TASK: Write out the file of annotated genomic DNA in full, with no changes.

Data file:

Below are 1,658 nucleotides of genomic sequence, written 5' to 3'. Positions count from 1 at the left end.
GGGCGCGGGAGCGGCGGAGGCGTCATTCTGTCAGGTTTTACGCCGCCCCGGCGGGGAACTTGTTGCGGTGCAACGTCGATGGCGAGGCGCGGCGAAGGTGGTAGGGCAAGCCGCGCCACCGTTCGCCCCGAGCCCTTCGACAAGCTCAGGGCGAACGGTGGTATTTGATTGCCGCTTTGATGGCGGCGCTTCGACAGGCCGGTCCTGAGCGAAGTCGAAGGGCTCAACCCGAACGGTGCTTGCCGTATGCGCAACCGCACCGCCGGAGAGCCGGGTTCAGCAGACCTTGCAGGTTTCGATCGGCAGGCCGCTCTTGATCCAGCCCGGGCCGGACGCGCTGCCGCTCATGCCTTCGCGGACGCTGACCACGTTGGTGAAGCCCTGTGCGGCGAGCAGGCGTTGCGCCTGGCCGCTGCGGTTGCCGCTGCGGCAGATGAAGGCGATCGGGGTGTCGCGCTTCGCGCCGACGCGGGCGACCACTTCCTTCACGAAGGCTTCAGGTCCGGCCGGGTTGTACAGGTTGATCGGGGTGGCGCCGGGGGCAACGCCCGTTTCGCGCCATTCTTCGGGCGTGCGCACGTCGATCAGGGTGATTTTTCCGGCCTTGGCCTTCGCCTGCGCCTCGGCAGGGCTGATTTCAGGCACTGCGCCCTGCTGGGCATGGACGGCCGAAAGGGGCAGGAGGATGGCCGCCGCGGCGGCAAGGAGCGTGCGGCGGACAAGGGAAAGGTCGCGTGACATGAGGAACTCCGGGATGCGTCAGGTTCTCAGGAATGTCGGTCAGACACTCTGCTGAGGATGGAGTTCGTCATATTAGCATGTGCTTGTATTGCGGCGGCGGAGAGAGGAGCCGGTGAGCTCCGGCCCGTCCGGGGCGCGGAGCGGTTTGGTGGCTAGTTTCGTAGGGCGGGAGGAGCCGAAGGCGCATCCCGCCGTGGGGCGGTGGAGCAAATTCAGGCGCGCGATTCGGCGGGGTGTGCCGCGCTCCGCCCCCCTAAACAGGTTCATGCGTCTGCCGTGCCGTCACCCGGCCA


Below are 1,658 nucleotides of genomic sequence, written 5' to 3'. Positions count from 1 at the left end.
GGGCGCGGGAGCGGCGGAGGCGTCATTCTGTCAGGTTTTACGCCGCCCCGGCGGGGAACTTGTTGCGGTGCAACGTCGATGGCGAGGCGCGGCGAAGGTGGTAGGGCAAGCCGCGCCACCGTTCGCCCCGAGCCCTTCGACAAGCTCAGGGCGAACGGTGGTATTTGATTGCCGCTTTGATGGCGGCGCTTCGACAGGCCGGTCCTGAGCGAAGTCGAAGGGCTCAACCCGAACGGTGCTTGCCGTATGCGCAACCGCACCGCCGGAGAGCCGGGTTCAGCAGACCTTGCAGGTTTCGATCGGCAGGCCGCTCTTGATCCAGCCCGGGCCGGACGCGCTGCCGCTCATGCCTTCGCGGACGCTGACCACGTTGGTGAAGCCCTGTGCGGCGAGCAGGCGTTGCGCCTGGCCGCTGCGGTTGCCGCTGCGGCAGATGAAGGCGATCGGGGTGTCGCGCTTCGCGCCGACGCGGGCGACCACTTCCTTCACGAAGGCTTCAGGTCCGGCCGGGTTGTACAGGTTGATCGGGGTGGCGCCGGGGGCAACGCCCGTTTCGCGCCATTCTTCGGGCGTGCGCACGTCGATCAGGGTGATTTTTCCGGCCTTGGCCTTCGCCTGCGCCTCGGCAGGGCTGATTTCAGGCACTGCGCCCTGCTGGGCATGGACGGCCGAAAGGGGCAGGAGGATGGCCGCCGCGGCGGCAAGGAGCGTGCGGCGGACAAGGGAAAGGTCGCGTGACATGAGGAACTCCGGGATGCGTCAGGTTCTCAGGAATGTCGGTCAGACACTCTGCTGAGGATGGAGTTCGTCATATTAGCATGTGCTTGTATTGCGGCGGCGGAGAGAGGAGCCGGTGAGCTCCGGCCCGTCCGGGGCGCGGAGCGGTTTGGTGGCTAGTTTCGTAGGGCGGGAGGAGCCGAAGGCGCATCCCGCCGTGGGGCGGTGGAGCAAATTCAGGCGCGCGATTCGGCGGGGTGTGCCGCGCTCCGCCCCCCTAAACAGGTTCATGCGTCTGCCGTGCCGTCACCCGGCCA